Florida’s foray into developing hemp as a cash crop that will spur the creation of related processing and manufacturing industries in the state could get final federal approval in time for the 2020 growing season, officials say.
That timeline was firmed up Tuesday when the U.S. Department of Agriculture (USDA) released its Domestic Hemp Production Program rules.
With publication of the federal rules, states can now submit their proposed hemp regulatory plans to the USDA for endorsement and eligibility for a variety of new hemp programs.
“Today’s announcement by the USDA is welcome news to the many Florida farmers I have heard from who are excited to take advantage of this alternative crop,” Agriculture Commissioner Nikki Fried said in a statement. “This keeps us on track for implementation of our state program ahead of the 2020 growing season.”
Congress approved hemp farming and product production in the 2018 Farm Bill, taking the plant off the federal Schedule 1 list of banned drugs. Hemp is a cannabis species with very low levels of the psychoactive ingredient THC found in marijuana.
After authorizing hemp pilot projects at the University of Florida and Florida A&M University in 2017, Florida lawmakers created the nascent state-sanctioned hemp program with the adoption of Senate Bill 1020 during the 2019 session.
Fried said the state’s draft rules under SB 1020 are finished and should be submitted to the federal government shortly after the public comment period ends Thursday.
She expects Florida’s hemp program to receive USDA approval no later then December, when her department will start processing applications so farmers can start getting seeds into the ground in time for the crop’s 2020 growing season.
Florida Cannabis Director Holly Bell has predicted the state will receive about 8,000 applications for cultivation permits with about 3,000 farm operations to qualify and start growing in January.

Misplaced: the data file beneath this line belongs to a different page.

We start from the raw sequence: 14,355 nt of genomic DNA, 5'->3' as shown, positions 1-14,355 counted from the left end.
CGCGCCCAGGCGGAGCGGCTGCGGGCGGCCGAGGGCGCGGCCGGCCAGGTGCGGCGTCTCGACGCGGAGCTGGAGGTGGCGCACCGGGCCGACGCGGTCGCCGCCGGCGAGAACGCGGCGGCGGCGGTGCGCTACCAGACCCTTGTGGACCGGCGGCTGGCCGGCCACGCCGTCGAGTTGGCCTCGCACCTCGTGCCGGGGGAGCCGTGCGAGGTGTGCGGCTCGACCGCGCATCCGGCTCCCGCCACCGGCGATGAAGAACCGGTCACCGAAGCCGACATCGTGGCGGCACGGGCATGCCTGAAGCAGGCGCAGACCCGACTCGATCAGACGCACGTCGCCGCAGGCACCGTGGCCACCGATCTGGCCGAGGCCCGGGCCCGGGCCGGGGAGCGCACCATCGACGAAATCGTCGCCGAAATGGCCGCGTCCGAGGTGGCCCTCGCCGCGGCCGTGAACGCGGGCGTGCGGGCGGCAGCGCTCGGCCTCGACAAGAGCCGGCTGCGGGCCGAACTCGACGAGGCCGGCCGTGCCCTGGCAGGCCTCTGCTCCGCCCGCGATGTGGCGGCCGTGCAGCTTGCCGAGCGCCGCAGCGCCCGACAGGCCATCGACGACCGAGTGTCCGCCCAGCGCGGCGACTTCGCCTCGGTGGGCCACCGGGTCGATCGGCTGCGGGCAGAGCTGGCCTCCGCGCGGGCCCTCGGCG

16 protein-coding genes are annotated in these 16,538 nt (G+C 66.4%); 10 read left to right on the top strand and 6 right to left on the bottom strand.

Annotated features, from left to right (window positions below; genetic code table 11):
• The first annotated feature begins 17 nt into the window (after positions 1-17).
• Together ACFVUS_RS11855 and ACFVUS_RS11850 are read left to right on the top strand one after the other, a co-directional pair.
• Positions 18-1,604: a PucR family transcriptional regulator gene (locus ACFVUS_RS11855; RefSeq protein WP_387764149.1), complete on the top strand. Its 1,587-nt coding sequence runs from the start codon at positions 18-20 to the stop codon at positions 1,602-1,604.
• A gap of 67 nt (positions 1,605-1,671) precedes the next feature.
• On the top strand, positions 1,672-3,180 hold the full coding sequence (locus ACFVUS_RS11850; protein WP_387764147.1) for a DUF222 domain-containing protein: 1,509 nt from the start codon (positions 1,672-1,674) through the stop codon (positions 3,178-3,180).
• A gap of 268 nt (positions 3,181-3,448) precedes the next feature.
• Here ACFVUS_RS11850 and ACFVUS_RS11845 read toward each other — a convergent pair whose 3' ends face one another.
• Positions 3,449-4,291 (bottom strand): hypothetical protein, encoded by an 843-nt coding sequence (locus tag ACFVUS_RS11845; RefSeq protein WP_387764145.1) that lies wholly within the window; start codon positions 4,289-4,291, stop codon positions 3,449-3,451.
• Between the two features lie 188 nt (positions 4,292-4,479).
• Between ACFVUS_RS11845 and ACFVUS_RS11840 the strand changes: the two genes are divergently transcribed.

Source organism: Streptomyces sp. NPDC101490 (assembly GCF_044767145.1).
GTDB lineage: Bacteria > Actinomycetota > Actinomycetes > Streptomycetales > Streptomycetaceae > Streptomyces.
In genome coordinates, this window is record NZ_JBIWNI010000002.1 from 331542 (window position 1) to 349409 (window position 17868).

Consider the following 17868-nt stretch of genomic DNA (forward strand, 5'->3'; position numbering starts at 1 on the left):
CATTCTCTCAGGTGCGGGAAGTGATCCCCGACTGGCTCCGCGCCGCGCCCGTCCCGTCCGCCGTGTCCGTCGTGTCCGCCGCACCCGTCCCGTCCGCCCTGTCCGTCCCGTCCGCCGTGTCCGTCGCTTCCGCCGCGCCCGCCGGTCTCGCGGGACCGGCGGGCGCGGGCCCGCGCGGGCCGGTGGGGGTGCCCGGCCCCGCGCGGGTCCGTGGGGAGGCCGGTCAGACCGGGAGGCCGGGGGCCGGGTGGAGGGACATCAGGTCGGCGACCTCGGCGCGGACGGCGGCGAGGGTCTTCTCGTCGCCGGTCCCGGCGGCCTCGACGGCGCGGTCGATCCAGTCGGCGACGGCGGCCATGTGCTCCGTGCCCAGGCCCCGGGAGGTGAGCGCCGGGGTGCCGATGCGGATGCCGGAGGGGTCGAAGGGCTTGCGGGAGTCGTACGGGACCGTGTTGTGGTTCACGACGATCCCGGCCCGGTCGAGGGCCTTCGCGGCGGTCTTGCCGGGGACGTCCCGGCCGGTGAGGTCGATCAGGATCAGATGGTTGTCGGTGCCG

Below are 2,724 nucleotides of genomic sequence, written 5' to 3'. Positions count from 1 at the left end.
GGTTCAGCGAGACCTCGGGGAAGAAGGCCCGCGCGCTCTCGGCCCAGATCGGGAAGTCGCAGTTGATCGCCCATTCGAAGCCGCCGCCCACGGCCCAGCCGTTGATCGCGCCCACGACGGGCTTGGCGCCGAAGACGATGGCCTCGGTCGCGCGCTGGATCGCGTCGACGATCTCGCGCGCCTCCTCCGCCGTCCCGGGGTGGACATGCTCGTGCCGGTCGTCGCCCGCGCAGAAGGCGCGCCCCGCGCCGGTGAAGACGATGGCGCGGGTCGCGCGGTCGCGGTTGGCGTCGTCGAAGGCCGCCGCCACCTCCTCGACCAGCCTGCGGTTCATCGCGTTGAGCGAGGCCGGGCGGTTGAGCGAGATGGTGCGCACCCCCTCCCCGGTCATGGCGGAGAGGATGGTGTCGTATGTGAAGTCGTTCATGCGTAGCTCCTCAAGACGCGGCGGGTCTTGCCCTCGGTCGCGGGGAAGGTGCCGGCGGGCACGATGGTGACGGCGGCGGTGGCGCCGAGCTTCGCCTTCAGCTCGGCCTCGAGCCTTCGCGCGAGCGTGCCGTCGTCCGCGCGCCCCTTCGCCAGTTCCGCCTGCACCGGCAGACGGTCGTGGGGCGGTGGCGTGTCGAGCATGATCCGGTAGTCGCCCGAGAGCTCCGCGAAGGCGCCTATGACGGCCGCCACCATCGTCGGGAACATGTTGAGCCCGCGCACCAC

The state’s final draft rules approved Oct. 21 call for 12-month, non-transferable licenses. The rules place security measures on hemp as a “potentially invasive species” that could spread beyond where it's cultivated, and require growers to submit samples prior to harvest to check for THC concentration, which cannot exceed 0.3 percent. If it does, the state will require the entire hemp crop to be destroyed.
The draft hemp rules also require farmers to notify the state before harvests, and to ensure it is secure once cut. The transport of hemp products is also detailed.
Fried, a former cannabis corporation lobbyist, has been championing hemp as an alternate crop since she assumed office in January as the only statewide-elected Democrat in Florida.
In a speech to the Florida Chamber of Commerce’s Future of Florida Forum in Orlando Monday, Fried reiterated her prediction that hemp would be a $30 billion industry in the state within a decade.
“I’ve compared it to the printing press, that that is the type of impact that it is going to have on our state,” she said. “It may take a couple of years. But I guarantee you, mark my words, that within 10 years that we are going to be known for hemp here in the state of Florida.”
Fried told the forum that for hemp to develop as a viable industry, it needs more than framers. Locally grown hemp, she said, could be a boon for entrepreneurs, manufacturers and processors of all types.
“Having industrial hemp here in our state is going to create a marketplace for products that we cannot only export to our neighbors in the rest of the United States but really create Florida-first, America-first products that we can export to other countries,” she said.
Despite Fried’s enthusiasm, all is not as rosy in the burgeoning hemp industry across the nation where harvest returns are not meeting forecasted profits.
According to Pennsylvania State University’s Southeast Agricultural Research & Extension Center, half of Pennsylvania’s hemp crop has no buyers, including 75 percent of the crop grown for CBD oil.
Hemp Industry Daily reported on Oct. 11 that half of North Carolina’s hemp farmers expect they’ll have to store harvested crops at great expense because it can’t be sold this season.
A September spot price index report by Hemp Benchmarks, a North American hemp market financial firm, indicated that some farmers selling 2019 crops are also trying “unload” 2018 harvests.
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